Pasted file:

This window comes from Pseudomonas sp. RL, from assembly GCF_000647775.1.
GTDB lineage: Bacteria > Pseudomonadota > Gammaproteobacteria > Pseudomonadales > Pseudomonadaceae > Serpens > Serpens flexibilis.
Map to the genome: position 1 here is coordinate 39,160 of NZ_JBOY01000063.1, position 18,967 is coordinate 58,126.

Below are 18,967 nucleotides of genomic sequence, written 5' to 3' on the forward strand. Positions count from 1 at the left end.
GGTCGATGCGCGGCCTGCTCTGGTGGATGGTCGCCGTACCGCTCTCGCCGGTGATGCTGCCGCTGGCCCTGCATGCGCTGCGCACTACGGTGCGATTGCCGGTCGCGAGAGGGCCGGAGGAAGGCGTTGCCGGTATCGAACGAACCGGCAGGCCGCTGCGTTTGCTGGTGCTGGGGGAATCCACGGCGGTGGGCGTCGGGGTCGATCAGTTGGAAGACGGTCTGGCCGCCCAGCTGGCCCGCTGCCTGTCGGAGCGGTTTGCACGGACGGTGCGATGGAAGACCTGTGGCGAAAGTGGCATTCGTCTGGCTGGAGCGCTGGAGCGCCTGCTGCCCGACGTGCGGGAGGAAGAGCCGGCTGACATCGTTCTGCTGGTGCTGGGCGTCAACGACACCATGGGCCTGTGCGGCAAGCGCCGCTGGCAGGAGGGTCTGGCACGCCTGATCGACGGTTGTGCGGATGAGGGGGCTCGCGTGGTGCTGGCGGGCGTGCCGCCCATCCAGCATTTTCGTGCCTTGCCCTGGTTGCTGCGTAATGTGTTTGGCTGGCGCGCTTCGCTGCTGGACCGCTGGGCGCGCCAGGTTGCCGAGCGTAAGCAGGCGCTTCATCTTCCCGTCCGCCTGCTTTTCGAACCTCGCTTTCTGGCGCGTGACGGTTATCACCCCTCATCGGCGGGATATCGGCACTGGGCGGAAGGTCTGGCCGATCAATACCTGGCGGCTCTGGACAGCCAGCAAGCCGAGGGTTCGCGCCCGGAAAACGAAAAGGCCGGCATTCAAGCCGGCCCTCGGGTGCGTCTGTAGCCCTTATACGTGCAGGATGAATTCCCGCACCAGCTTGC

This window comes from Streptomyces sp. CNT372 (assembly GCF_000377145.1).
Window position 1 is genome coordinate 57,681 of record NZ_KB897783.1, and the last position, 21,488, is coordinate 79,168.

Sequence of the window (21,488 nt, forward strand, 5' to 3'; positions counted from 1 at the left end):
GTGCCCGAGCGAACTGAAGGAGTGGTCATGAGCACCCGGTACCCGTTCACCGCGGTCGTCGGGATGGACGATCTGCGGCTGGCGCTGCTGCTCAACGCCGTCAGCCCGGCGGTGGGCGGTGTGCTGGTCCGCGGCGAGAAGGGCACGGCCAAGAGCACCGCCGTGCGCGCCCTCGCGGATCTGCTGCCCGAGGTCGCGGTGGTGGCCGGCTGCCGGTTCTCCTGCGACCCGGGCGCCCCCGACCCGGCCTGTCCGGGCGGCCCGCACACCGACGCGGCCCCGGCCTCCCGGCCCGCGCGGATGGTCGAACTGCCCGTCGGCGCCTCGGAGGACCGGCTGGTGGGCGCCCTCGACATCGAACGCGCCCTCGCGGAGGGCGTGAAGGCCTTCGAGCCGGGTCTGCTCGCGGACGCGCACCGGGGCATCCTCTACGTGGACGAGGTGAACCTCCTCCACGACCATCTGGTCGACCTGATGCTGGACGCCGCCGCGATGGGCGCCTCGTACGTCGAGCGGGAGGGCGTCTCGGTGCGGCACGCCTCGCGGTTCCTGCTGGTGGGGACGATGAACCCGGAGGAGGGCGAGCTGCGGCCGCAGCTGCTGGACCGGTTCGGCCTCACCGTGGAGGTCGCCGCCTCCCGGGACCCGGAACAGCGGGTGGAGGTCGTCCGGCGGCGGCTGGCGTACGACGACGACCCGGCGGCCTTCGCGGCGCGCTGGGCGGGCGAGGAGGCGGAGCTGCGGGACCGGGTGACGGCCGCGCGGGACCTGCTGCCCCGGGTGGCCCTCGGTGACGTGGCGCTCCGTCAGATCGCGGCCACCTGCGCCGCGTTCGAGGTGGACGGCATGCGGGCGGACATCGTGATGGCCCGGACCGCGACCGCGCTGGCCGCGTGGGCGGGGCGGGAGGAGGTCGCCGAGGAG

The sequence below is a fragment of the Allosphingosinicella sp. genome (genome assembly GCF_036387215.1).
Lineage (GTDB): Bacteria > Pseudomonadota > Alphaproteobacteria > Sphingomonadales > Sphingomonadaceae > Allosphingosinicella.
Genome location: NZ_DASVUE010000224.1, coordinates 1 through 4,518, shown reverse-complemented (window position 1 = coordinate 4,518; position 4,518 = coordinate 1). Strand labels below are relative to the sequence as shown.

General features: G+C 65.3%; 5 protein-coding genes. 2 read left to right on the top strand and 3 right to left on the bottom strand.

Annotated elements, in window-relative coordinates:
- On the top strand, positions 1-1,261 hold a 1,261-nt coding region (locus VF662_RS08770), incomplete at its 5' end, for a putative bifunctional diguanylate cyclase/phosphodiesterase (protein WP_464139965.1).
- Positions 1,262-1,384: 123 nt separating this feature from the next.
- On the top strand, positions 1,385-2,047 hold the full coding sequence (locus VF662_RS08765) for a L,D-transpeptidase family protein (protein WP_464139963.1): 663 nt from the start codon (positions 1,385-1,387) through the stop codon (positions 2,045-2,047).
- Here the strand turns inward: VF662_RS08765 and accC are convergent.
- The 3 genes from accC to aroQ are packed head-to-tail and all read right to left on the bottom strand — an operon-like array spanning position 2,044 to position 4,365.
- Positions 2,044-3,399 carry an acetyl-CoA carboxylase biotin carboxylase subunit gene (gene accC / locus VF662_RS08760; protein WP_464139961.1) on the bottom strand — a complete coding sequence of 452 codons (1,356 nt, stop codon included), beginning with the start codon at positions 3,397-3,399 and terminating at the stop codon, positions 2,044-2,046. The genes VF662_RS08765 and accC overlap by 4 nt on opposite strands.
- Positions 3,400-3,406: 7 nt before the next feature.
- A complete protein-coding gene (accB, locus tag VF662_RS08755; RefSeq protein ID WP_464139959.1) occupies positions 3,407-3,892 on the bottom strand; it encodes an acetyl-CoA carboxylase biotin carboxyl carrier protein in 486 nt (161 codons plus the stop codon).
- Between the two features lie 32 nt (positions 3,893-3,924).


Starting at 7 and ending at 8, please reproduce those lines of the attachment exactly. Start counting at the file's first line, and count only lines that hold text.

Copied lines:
Window position 1 is genome coordinate 57,681 of record NZ_KB897783.1, and the last position, 21,488, is coordinate 79,168.

Sequence of the window (21,488 nt, forward strand, 5' to 3'; positions counted from 1 at the left end):